The effect of recent advances in critical care and the emphasis on early fracture fixation in patients with fat embolism syndrome (FES) are unknown.
To better define FES in current practice by conducting a 10-year review of the experiences at our level I trauma center.
The medical records of all patients in whom FES was diagnosed from July 1, 1985, to July 1, 1995, were reviewed for demographics, injury severity and pattern, diagnostic criteria, and management.
A level I trauma center.
Twenty-seven patients with clinically apparent FES were identified. This resulted in an incidence of 0.9% of all patients with long-bone fractures. The mean injury severity score was 9.5 (range, 4-22). The diagnosis of FES was made by clinical criteria, including hypoxia, 26 patients (96%); mental status changes, 16 patients (59%); petechiae, 9 patients (33%); temperature higher than 39°C, 19 patients (70%); tachycardia (heart rate >120 beats per minute), 25 patients (93%); thrombocytopenia (platelet count <150×109/L), 10 patients (37%); and unexplained anemia, 18 patients (67%). Thirteen patients (48%) had multiple long-bone fractures, and 14 patients (52%) had a single long-bone fracture. Seven patients (26%) had open fractures, 15 (56%) had closed fractures, and the remaining 5 (18%) had both. Of the total fracture population, the distribution was 81% closed, 15% open, and 4% both. Management included ventilatory support for 12 (44%) of the patients; early operative fixation was emphasized, and 74% of the fractures were stabilized within 24 hours of injury. This was comparable with 76% of the total fracture population. There were 2 deaths, for a mortality of 7%.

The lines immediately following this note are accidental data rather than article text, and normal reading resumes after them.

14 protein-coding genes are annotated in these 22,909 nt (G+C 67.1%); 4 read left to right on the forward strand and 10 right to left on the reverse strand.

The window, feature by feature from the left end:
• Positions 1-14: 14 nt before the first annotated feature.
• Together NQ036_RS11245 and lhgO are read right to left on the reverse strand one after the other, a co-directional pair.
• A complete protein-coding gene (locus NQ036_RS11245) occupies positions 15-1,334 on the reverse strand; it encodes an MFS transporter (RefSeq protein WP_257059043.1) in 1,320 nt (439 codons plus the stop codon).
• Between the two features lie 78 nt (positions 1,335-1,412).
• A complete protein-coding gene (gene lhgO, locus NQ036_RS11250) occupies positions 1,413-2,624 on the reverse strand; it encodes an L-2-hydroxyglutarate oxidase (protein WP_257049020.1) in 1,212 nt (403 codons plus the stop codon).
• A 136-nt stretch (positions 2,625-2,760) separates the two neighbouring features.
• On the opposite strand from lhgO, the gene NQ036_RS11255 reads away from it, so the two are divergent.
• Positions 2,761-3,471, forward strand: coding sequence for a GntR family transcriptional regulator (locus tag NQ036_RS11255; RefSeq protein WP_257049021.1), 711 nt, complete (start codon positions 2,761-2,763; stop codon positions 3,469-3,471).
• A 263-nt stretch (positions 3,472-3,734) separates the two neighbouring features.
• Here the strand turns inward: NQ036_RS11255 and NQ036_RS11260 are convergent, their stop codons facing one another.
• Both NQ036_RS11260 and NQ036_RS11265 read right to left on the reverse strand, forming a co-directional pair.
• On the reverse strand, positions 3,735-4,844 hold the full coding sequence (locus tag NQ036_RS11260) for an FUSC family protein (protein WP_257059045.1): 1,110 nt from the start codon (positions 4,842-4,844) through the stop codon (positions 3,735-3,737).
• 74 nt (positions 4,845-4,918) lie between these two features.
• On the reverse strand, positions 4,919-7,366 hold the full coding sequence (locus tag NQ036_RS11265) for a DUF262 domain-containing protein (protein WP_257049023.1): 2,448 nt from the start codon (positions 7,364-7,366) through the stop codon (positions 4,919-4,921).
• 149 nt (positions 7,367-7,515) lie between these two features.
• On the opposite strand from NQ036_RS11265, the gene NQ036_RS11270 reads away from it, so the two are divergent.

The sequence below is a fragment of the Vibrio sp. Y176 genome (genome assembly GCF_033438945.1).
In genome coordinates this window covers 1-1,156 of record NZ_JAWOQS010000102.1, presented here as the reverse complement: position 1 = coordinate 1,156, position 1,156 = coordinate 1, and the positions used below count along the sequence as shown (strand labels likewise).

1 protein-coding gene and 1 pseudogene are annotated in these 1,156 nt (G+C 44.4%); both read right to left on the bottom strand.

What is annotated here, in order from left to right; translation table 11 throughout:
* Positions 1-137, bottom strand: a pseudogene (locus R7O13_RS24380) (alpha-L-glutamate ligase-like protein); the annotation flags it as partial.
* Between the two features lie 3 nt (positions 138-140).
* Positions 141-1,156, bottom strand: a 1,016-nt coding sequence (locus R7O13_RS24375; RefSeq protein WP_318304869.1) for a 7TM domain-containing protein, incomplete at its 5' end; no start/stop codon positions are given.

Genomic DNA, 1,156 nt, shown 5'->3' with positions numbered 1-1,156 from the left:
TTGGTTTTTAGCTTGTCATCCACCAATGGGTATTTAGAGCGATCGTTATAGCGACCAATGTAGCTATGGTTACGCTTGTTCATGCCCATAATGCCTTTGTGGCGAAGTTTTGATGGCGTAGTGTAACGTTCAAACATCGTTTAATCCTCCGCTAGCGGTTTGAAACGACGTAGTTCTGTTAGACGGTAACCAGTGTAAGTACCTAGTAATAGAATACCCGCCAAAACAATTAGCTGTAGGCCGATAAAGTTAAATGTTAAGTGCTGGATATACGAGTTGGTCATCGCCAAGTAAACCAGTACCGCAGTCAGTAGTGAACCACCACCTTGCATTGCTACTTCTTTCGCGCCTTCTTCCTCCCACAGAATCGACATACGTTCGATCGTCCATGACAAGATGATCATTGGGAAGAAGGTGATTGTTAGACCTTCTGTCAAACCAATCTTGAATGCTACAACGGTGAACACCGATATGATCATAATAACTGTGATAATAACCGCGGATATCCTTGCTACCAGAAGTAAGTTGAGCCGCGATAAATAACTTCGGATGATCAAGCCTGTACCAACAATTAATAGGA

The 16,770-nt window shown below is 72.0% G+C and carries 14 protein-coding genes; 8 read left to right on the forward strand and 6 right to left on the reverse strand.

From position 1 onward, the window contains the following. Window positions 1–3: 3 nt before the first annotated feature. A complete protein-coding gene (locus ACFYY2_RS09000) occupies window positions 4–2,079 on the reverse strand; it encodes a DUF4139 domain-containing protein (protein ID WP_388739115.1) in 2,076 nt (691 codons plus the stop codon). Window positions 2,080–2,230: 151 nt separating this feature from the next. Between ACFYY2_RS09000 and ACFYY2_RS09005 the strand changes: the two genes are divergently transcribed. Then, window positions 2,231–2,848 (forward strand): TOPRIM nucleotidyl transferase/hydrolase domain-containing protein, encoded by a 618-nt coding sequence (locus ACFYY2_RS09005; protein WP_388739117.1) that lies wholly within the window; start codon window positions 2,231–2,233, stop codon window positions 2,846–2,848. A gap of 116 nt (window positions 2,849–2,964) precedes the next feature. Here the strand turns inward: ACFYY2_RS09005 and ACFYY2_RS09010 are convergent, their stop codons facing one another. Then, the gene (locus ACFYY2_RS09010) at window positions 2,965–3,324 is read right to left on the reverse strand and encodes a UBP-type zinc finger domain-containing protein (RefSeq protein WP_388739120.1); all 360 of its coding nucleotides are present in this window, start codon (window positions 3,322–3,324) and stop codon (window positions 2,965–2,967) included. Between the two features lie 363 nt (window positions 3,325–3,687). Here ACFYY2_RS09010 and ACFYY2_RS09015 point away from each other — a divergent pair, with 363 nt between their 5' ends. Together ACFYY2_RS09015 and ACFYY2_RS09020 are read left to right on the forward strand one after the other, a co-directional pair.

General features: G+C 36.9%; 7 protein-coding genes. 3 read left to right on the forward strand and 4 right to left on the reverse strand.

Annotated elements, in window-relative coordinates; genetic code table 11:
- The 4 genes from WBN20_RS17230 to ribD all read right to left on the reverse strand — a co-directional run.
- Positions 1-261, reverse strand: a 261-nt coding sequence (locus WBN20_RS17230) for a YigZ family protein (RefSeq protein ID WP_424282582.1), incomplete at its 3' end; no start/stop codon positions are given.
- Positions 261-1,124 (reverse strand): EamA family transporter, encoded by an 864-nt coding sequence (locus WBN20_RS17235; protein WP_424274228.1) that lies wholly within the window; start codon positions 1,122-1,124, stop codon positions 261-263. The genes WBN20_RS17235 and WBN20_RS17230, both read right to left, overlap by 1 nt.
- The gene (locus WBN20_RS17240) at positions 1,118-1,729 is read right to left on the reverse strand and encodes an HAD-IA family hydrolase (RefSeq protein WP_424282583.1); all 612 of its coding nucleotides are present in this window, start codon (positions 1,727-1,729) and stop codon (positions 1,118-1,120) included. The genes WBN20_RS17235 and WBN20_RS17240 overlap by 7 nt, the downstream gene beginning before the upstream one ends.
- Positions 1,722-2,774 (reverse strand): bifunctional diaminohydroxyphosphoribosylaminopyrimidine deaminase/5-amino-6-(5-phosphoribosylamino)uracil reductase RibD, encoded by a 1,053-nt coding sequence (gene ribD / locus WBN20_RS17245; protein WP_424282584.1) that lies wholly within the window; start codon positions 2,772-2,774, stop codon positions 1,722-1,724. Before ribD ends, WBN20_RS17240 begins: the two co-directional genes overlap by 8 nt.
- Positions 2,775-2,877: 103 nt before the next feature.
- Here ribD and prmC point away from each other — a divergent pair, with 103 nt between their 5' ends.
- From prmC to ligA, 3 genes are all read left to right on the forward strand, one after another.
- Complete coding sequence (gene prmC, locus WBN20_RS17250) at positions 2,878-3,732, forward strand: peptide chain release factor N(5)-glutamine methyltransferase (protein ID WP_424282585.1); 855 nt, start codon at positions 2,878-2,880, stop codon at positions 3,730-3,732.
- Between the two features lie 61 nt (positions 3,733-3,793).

(1) Fat embolism syndrome remains a diagnosis of exclusion and is based on clinical criteria. (2) Clinically apparent FES is unusual but may be masked by associated injuries in more severely injured patients. (3) No association could be identified between FES and a specific fracture pattern or location. (4) Early intramedullary fixation does not increase the incidence or severity of FES. (5) While FES seems to have a direct effect on survival, the management of FES remains primarily supportive.Arch Surg. 1997;132:435-439